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Ferguson’s impact on Kirkwood

A protester raises her hands in the street as police use tear gas to try to take control of the scene near a Ferguson Police Department squad car after protesters lit it on fire on Tuesday, Nov. 25, 2014, in the wake of the grand jury decision not to indict officer Darren Wilson in the shooting death of Ferguson, Mo., teen Michael Brown. (Anthony Souffle/Chicago Tribune/TNS)

A protester raises her hands in the street as police use tear gas to try to take control of the scene near a Ferguson Police Department squad car after protesters lit it on fire on Tuesday, Nov. 25, 2014, in the wake of the grand jury decision not to indict officer Darren Wilson in the shooting death of Ferguson, Mo., teen Michael Brown. (Anthony Souffle/Chicago Tribune/TNS)

TNS

A protester raises her hands in the street as police use tear gas to try to take control of the scene near a Ferguson Police Department squad car after protesters lit it on fire on Tuesday, Nov. 25, 2014, in the wake of the grand jury decision not to indict officer Darren Wilson in the shooting death of Ferguson, Mo., teen Michael Brown. (Anthony Souffle/Chicago Tribune/TNS)

TNS

TNS

A protester raises her hands in the street as police use tear gas to try to take control of the scene near a Ferguson Police Department squad car after protesters lit it on fire on Tuesday, Nov. 25, 2014, in the wake of the grand jury decision not to indict officer Darren Wilson in the shooting death of Ferguson, Mo., teen Michael Brown. (Anthony Souffle/Chicago Tribune/TNS)

Ferguson’s impact on Kirkwood

May 24, 2016

With new courses, meetings about racial inequities and a Black History Month Museum, KSD has made in effort to address the the events that occurred in Ferguson, Missouri by educating students along with staff.

“Our students here at KHS have all been impacted by Ferguson, just some more directly than others,” Maddy Raimondo, social studies teachers, said.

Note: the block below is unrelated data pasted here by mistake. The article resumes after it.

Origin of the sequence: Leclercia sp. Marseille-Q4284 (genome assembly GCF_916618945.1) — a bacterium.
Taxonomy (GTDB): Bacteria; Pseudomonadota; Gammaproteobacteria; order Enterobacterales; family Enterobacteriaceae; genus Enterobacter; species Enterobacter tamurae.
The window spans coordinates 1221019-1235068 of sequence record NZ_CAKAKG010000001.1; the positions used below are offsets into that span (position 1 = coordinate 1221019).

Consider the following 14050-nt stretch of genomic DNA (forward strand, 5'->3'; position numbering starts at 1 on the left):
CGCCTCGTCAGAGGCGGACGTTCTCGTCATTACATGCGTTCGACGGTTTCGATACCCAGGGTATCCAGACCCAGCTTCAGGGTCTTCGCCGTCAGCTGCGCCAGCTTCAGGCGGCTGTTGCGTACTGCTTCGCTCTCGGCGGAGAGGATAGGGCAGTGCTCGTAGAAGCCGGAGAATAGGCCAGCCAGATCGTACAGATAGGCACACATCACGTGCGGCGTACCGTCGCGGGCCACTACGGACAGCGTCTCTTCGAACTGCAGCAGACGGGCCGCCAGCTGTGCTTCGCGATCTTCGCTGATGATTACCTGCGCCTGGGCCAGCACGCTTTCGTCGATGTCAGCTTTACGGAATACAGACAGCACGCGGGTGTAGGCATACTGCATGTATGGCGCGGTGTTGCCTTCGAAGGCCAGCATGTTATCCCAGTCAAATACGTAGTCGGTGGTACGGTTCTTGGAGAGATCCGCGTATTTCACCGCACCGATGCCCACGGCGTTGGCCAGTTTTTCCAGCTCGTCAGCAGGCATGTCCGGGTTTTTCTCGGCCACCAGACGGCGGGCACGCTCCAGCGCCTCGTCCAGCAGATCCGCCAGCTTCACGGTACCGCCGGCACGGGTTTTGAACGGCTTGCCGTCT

This fall, Raimondo began teaching a course on race called the Africa to America Experience. This course allows students to not only write, but discuss racial issues within a community in order to learn its impact African-American identity as a whole. Since the course has been offered, students have managed to have their voices heard even outside the classroom which wouldn’t have been an option if the the unrest in Ferguson hadn’t take place.

“[Ferguson was] not the only reason, but it made me realize it was important for our community to understand our history and the systems in place that led to the unrest, and to have those uncomfortable conversations,” Raimondo said.

According to Ramaindo, her class has educated the KHS students about racial inequalities. The North Kirkwood Middle School (NKMS) students have done the same in a different way.

“NKMS has been creating a Black History Month Museum for years now, but this year the museum was really student based, which helped spread awareness to the racial issues that clearly have not completely gone away,” Ganeen Burks, eighth grader at NKMS, said.

According to Burks, Voluntary students of NKMS spent a countless number of times last Febuary into the school’s annual Black History Month Museum that wrapped around the entire campus. The museum contained a balance of positive and negative aspects of African-American identity from art, books and soul food, to the unarmed faces of black men and women who have been victims of police brutality.

“A times it was hard for all of us, but in the end everything paid off. I remember leaving school that day with a smile on my face that I’ll never forget,” Ganeen said.

While Ferguson unrest was one of the motives for student’s involvement, Ganeen hopes that next year students will continue to participate in the Black History Month Museum. Ganeen feels students participation really makes a helps difference in their community, whether they realize it or not.

Just by getting staff members to listen to their students, change has been made. Not only for the students who live in Kirkwood or the city, but with the kids who reside in the Riverview District as well. Every Thursday while most students are at lunch with their friends, the Riverview students are KHS are meeting up to speak on racial issues around them.

“We just wanted to provide an opportunity for kids from Riverview to have a voice,” Tom Gaither-Ganim, counselor, said. “It was really overdue, and [KHS Staff] really should’ve started [the meetings]  when they first arrived, yet we didn’t. The Ferguson situation help us realize that kids adjusting to this district are probably needing to talk. I feel that the groups have been really positive and it’s really just us getting to know our students more feels really good.”

Although the Riverview meeting began this year, Gaither-Ganim said the students feel much more bonded and attached to KHS rather than feeling separate from KHS. Since the meetings have started, it’s allowed for students who reside in the Riverview district to feel welcomed according to Gaither-Ganim.
“Once you put more love and good energy into the mix, things get better. We just have to provide an opportunity to come together and that’s just the bottom line,” Gaither-Ganim said.

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